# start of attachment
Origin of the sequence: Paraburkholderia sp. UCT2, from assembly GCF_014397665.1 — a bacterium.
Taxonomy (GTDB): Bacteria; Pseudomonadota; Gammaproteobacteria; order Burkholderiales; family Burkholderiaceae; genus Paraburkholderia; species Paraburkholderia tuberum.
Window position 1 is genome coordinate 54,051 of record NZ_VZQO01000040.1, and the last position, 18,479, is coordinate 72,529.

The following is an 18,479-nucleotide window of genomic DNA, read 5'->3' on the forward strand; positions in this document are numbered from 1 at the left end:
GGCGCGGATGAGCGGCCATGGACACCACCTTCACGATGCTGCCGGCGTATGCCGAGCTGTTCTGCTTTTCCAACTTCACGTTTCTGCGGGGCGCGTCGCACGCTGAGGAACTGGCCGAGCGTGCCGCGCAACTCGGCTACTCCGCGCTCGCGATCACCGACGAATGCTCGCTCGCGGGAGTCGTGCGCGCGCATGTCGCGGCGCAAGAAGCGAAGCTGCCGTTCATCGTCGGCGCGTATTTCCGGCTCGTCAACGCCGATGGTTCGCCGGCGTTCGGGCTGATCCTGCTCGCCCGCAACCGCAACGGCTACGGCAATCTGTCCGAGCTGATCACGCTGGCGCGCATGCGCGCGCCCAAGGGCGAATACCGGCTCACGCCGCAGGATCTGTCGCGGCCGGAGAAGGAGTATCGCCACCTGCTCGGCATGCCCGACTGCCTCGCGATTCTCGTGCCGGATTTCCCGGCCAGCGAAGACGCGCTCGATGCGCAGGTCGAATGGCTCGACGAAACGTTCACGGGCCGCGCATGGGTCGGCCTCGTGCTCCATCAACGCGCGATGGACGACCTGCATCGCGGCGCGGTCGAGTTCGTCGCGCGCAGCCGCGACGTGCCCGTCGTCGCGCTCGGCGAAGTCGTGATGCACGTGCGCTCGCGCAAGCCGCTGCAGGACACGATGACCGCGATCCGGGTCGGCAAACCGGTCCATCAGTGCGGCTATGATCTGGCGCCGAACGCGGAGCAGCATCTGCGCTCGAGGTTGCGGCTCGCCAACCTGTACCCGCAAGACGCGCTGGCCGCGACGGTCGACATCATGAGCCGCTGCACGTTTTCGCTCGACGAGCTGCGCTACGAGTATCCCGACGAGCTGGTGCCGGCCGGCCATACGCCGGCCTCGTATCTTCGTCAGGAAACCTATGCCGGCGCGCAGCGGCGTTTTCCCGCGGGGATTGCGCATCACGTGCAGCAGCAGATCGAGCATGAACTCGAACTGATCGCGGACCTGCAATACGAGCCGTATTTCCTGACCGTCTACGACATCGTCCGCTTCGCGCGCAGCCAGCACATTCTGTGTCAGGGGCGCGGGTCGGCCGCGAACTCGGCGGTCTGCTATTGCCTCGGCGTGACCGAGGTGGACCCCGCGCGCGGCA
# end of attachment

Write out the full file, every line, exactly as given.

Origin of the sequence: Paraburkholderia sp. UCT2, from assembly GCF_014397665.1 — a bacterium.
Taxonomy (GTDB): Bacteria; Pseudomonadota; Gammaproteobacteria; order Burkholderiales; family Burkholderiaceae; genus Paraburkholderia; species Paraburkholderia tuberum.
Window position 1 is genome coordinate 54,051 of record NZ_VZQO01000040.1, and the last position, 18,479, is coordinate 72,529.

The following is an 18,479-nucleotide window of genomic DNA, read 5'->3' on the forward strand; positions in this document are numbered from 1 at the left end:
GGCGCGGATGAGCGGCCATGGACACCACCTTCACGATGCTGCCGGCGTATGCCGAGCTGTTCTGCTTTTCCAACTTCACGTTTCTGCGGGGCGCGTCGCACGCTGAGGAACTGGCCGAGCGTGCCGCGCAACTCGGCTACTCCGCGCTCGCGATCACCGACGAATGCTCGCTCGCGGGAGTCGTGCGCGCGCATGTCGCGGCGCAAGAAGCGAAGCTGCCGTTCATCGTCGGCGCGTATTTCCGGCTCGTCAACGCCGATGGTTCGCCGGCGTTCGGGCTGATCCTGCTCGCCCGCAACCGCAACGGCTACGGCAATCTGTCCGAGCTGATCACGCTGGCGCGCATGCGCGCGCCCAAGGGCGAATACCGGCTCACGCCGCAGGATCTGTCGCGGCCGGAGAAGGAGTATCGCCACCTGCTCGGCATGCCCGACTGCCTCGCGATTCTCGTGCCGGATTTCCCGGCCAGCGAAGACGCGCTCGATGCGCAGGTCGAATGGCTCGACGAAACGTTCACGGGCCGCGCATGGGTCGGCCTCGTGCTCCATCAACGCGCGATGGACGACCTGCATCGCGGCGCGGTCGAGTTCGTCGCGCGCAGCCGCGACGTGCCCGTCGTCGCGCTCGGCGAAGTCGTGATGCACGTGCGCTCGCGCAAGCCGCTGCAGGACACGATGACCGCGATCCGGGTCGGCAAACCGGTCCATCAGTGCGGCTATGATCTGGCGCCGAACGCGGAGCAGCATCTGCGCTCGAGGTTGCGGCTCGCCAACCTGTACCCGCAAGACGCGCTGGCCGCGACGGTCGACATCATGAGCCGCTGCACGTTTTCGCTCGACGAGCTGCGCTACGAGTATCCCGACGAGCTGGTGCCGGCCGGCCATACGCCGGCCTCGTATCTTCGTCAGGAAACCTATGCCGGCGCGCAGCGGCGTTTTCCCGCGGGGATTGCGCATCACGTGCAGCAGCAGATCGAGCATGAACTCGAACTGATCGCGGACCTGCAATACGAGCCGTATTTCCTGACCGTCTACGACATCGTCCGCTTCGCGCGCAGCCAGCACATTCTGTGTCAGGGGCGCGGGTCGGCCGCGAACTCGGCGGTCTGCTATTGCCTCGGCGTGACCGAGGTGGACCCCGCGCGCGGCA